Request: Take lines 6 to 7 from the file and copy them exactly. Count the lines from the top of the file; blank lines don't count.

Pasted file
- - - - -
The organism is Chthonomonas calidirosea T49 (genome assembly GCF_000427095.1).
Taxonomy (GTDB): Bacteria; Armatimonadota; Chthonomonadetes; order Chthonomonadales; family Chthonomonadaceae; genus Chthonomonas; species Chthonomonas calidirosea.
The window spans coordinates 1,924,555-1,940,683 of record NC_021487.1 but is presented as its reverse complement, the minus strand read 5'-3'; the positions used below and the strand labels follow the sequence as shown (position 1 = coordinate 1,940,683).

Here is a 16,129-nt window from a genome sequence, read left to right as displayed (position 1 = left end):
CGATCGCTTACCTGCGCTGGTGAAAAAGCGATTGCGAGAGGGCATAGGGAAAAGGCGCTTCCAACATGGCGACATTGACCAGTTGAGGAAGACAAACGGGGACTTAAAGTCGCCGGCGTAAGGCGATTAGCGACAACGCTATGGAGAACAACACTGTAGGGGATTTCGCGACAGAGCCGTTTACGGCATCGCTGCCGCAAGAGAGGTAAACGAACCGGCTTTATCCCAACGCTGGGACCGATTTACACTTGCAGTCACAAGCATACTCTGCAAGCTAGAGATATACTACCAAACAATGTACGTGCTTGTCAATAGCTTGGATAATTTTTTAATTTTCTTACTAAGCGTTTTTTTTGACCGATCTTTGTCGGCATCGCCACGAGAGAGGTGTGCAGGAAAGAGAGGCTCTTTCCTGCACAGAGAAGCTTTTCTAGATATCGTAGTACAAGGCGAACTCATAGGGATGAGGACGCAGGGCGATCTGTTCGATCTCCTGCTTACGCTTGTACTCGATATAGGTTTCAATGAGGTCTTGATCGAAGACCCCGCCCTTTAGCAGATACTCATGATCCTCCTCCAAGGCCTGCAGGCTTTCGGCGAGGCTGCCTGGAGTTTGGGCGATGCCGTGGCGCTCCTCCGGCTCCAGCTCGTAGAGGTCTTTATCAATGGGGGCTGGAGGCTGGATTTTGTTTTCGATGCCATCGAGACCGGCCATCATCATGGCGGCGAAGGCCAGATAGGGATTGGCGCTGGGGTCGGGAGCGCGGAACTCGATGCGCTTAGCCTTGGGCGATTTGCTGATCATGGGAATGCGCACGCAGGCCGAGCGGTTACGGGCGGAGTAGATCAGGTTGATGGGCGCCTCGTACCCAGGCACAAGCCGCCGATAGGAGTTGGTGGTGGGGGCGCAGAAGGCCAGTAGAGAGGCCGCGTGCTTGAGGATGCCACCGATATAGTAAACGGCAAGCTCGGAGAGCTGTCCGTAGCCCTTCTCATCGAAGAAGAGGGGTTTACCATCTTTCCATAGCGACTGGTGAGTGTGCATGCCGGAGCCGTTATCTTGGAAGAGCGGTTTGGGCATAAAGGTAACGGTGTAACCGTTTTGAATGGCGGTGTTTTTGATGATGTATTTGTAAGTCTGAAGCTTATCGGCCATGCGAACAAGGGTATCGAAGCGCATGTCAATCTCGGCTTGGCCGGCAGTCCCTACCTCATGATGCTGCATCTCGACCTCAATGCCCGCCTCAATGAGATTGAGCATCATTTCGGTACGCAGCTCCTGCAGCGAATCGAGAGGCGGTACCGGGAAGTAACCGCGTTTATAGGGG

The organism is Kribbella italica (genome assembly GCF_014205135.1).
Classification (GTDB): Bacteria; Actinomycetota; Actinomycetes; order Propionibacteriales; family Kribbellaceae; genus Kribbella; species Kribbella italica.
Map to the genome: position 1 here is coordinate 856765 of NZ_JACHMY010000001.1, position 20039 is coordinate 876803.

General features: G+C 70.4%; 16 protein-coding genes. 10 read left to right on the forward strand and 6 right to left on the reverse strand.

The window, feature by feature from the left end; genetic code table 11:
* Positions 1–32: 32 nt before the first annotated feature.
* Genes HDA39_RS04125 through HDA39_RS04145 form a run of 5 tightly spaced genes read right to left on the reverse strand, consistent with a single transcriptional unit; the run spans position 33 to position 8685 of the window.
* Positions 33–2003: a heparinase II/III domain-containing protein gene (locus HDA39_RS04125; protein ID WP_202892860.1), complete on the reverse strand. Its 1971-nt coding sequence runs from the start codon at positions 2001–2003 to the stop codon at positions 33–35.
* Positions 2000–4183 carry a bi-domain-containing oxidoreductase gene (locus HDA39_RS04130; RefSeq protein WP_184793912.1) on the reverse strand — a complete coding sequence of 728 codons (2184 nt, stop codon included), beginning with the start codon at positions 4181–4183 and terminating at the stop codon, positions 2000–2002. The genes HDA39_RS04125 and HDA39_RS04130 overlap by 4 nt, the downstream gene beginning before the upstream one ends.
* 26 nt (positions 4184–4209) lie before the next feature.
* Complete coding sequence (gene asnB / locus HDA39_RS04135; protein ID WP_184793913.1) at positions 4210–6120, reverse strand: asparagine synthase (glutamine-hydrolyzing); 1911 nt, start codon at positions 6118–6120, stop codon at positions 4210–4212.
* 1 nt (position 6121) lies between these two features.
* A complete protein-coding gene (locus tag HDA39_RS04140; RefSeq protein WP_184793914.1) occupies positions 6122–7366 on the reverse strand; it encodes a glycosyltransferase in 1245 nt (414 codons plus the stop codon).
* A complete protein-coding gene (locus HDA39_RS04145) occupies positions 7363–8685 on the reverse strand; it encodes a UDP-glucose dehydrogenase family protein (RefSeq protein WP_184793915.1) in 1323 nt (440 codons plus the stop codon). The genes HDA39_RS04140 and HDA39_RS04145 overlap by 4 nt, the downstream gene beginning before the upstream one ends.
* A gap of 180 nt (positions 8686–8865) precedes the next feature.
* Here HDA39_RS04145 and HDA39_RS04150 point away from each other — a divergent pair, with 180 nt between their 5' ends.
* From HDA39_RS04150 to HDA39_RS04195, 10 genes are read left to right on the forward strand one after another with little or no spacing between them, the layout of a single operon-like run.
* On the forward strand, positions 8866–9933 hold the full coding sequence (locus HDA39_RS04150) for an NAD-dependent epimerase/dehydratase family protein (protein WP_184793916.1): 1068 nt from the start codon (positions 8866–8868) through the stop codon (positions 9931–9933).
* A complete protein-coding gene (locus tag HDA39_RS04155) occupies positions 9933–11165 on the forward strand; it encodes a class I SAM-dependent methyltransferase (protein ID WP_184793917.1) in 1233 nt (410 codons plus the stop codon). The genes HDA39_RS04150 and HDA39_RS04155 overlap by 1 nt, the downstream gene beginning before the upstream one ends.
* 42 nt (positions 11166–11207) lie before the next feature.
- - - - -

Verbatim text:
The organism is Kribbella italica (genome assembly GCF_014205135.1).
Classification (GTDB): Bacteria; Actinomycetota; Actinomycetes; order Propionibacteriales; family Kribbellaceae; genus Kribbella; species Kribbella italica.